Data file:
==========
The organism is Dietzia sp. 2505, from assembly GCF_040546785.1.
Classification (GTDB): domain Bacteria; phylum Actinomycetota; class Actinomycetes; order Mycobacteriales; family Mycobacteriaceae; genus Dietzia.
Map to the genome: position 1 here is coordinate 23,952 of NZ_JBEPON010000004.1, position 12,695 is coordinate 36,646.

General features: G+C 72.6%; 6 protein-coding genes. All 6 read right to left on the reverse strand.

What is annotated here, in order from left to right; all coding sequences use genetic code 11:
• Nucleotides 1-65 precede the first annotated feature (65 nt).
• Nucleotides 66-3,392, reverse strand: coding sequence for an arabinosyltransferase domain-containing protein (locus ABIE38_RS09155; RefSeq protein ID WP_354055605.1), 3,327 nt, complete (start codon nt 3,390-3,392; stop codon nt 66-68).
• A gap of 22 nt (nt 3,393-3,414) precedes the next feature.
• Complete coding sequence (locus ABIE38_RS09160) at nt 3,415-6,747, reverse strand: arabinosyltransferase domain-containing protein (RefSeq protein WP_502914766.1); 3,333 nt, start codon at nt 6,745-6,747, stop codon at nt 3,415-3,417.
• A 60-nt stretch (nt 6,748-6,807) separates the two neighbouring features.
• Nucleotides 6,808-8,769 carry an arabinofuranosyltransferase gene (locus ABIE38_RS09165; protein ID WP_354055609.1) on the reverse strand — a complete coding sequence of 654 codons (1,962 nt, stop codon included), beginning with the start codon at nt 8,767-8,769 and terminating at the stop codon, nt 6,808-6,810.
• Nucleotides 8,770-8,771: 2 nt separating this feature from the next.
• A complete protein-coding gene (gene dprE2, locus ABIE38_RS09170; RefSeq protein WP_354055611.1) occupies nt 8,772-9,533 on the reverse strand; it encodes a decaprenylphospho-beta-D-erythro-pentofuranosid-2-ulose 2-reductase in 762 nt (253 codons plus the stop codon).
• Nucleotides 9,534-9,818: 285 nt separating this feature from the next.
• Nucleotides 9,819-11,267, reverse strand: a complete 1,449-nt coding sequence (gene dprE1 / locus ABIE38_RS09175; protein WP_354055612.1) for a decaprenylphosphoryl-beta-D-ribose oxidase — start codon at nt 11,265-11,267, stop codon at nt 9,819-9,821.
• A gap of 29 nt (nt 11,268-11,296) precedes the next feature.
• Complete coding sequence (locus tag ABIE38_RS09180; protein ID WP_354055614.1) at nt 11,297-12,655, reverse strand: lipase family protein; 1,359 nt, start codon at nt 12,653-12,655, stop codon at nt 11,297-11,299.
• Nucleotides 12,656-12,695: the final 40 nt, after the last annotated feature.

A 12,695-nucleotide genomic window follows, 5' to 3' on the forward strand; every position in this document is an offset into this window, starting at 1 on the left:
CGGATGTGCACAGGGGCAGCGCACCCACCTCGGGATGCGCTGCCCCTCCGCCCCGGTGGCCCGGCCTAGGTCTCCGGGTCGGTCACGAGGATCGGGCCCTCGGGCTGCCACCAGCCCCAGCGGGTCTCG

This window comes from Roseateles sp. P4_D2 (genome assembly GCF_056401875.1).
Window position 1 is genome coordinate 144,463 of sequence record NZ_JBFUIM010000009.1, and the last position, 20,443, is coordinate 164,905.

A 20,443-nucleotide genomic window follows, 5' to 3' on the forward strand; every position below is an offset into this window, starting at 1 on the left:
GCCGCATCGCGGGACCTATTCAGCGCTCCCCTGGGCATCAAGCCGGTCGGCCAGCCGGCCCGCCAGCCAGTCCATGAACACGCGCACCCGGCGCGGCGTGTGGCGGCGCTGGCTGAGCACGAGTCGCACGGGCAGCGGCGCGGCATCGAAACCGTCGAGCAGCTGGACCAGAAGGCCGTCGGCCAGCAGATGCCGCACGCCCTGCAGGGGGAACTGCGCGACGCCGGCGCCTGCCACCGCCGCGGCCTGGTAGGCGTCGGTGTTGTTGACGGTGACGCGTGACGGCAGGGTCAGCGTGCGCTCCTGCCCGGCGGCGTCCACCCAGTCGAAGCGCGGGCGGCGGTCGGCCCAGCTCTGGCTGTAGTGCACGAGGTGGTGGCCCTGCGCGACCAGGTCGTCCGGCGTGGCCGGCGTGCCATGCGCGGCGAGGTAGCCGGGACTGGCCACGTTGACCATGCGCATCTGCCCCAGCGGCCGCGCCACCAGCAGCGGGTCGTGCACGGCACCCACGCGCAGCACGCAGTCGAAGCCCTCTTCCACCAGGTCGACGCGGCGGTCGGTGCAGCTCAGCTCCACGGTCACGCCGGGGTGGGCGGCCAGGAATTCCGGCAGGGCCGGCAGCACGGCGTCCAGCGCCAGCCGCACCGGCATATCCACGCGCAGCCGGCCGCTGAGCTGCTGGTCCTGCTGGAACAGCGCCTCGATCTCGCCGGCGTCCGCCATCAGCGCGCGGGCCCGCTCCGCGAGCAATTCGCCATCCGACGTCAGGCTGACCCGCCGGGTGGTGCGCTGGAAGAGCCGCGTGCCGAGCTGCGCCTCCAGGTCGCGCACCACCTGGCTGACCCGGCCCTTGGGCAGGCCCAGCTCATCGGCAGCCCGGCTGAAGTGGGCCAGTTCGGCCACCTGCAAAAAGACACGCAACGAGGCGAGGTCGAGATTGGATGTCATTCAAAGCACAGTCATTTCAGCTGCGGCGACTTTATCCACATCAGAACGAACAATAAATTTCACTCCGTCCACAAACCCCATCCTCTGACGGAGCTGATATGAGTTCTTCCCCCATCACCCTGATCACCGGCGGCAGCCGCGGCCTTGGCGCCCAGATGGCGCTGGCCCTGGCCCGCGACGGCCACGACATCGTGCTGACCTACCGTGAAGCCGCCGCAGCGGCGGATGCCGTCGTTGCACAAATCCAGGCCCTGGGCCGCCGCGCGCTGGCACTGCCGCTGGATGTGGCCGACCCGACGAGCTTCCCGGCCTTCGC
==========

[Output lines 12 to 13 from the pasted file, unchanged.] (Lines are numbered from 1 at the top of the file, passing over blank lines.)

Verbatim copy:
• Nucleotides 8,770-8,771: 2 nt separating this feature from the next.
• A complete protein-coding gene (gene dprE2, locus ABIE38_RS09170; RefSeq protein WP_354055611.1) occupies nt 8,772-9,533 on the reverse strand; it encodes a decaprenylphospho-beta-D-erythro-pentofuranosid-2-ulose 2-reductase in 762 nt (253 codons plus the stop codon).